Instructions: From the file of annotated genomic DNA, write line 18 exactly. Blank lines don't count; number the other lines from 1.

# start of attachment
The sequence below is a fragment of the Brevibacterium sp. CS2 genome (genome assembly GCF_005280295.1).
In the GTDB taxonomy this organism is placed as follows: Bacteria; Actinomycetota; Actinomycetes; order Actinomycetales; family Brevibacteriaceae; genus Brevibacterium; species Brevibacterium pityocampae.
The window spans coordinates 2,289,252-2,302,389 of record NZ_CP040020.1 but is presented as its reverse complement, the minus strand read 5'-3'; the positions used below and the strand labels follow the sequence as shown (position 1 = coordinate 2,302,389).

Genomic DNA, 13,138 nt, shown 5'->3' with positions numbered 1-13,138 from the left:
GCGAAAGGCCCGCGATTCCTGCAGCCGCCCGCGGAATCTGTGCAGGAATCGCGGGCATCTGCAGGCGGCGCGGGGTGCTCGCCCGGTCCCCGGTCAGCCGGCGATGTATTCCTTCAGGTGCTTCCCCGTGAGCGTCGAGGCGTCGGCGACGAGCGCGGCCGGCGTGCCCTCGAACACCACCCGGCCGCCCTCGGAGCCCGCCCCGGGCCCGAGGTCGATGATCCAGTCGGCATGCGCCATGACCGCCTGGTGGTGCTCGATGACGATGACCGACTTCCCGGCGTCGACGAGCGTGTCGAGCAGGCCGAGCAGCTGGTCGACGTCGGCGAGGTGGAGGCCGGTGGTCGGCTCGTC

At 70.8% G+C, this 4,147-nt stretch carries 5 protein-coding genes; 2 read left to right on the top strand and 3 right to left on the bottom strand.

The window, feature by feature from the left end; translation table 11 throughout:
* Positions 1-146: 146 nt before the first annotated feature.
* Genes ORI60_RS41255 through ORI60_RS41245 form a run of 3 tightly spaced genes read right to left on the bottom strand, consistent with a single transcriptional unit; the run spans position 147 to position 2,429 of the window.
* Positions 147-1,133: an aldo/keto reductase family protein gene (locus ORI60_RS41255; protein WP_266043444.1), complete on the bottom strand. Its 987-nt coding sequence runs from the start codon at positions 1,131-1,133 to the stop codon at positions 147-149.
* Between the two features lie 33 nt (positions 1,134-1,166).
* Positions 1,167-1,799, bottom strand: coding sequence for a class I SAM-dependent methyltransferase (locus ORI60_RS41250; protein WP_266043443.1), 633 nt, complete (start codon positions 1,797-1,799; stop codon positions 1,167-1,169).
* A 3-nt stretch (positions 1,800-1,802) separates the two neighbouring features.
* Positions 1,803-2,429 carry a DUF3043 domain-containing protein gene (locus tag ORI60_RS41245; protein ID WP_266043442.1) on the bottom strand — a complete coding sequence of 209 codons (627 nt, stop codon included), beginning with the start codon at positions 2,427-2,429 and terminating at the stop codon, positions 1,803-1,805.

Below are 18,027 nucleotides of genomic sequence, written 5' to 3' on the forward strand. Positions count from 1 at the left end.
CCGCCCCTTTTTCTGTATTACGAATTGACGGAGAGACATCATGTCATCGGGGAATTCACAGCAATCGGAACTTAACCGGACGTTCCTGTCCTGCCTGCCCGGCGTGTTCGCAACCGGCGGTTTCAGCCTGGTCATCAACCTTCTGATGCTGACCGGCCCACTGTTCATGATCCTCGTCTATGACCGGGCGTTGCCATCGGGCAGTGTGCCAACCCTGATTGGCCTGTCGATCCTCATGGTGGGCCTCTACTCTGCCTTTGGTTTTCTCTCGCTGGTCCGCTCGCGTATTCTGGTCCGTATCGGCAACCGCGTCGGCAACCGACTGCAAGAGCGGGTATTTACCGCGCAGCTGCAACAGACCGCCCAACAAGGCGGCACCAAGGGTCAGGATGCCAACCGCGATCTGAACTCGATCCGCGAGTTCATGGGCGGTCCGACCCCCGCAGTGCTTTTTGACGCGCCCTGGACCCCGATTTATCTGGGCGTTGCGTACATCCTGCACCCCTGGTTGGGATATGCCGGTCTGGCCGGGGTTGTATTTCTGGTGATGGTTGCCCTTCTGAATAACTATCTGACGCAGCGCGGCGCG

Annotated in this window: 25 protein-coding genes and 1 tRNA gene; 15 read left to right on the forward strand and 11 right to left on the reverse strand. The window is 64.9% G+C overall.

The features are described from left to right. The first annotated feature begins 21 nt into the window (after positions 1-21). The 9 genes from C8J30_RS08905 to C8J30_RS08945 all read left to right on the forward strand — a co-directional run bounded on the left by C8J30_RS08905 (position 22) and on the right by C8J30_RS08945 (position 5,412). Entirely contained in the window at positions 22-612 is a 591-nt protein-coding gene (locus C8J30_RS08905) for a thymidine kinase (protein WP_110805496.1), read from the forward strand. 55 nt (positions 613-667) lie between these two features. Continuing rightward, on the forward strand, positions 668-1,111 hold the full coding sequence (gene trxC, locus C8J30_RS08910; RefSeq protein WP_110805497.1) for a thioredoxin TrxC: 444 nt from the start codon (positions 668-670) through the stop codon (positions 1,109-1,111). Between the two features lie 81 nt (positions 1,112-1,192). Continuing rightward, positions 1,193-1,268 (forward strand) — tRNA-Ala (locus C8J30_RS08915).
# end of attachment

The features are described from left to right. The first annotated feature begins 21 nt into the window (after positions 1-21). The 9 genes from C8J30_RS08905 to C8J30_RS08945 all read left to right on the forward strand — a co-directional run bounded on the left by C8J30_RS08905 (position 22) and on the right by C8J30_RS08945 (position 5,412). Entirely contained in the window at positions 22-612 is a 591-nt protein-coding gene (locus C8J30_RS08905) for a thymidine kinase (protein WP_110805496.1), read from the forward strand. 55 nt (positions 613-667) lie between these two features. Continuing rightward, on the forward strand, positions 668-1,111 hold the full coding sequence (gene trxC, locus C8J30_RS08910; RefSeq protein WP_110805497.1) for a thioredoxin TrxC: 444 nt from the start codon (positions 668-670) through the stop codon (positions 1,109-1,111). Between the two features lie 81 nt (positions 1,112-1,192). Continuing rightward, positions 1,193-1,268 (forward strand) — tRNA-Ala (locus C8J30_RS08915).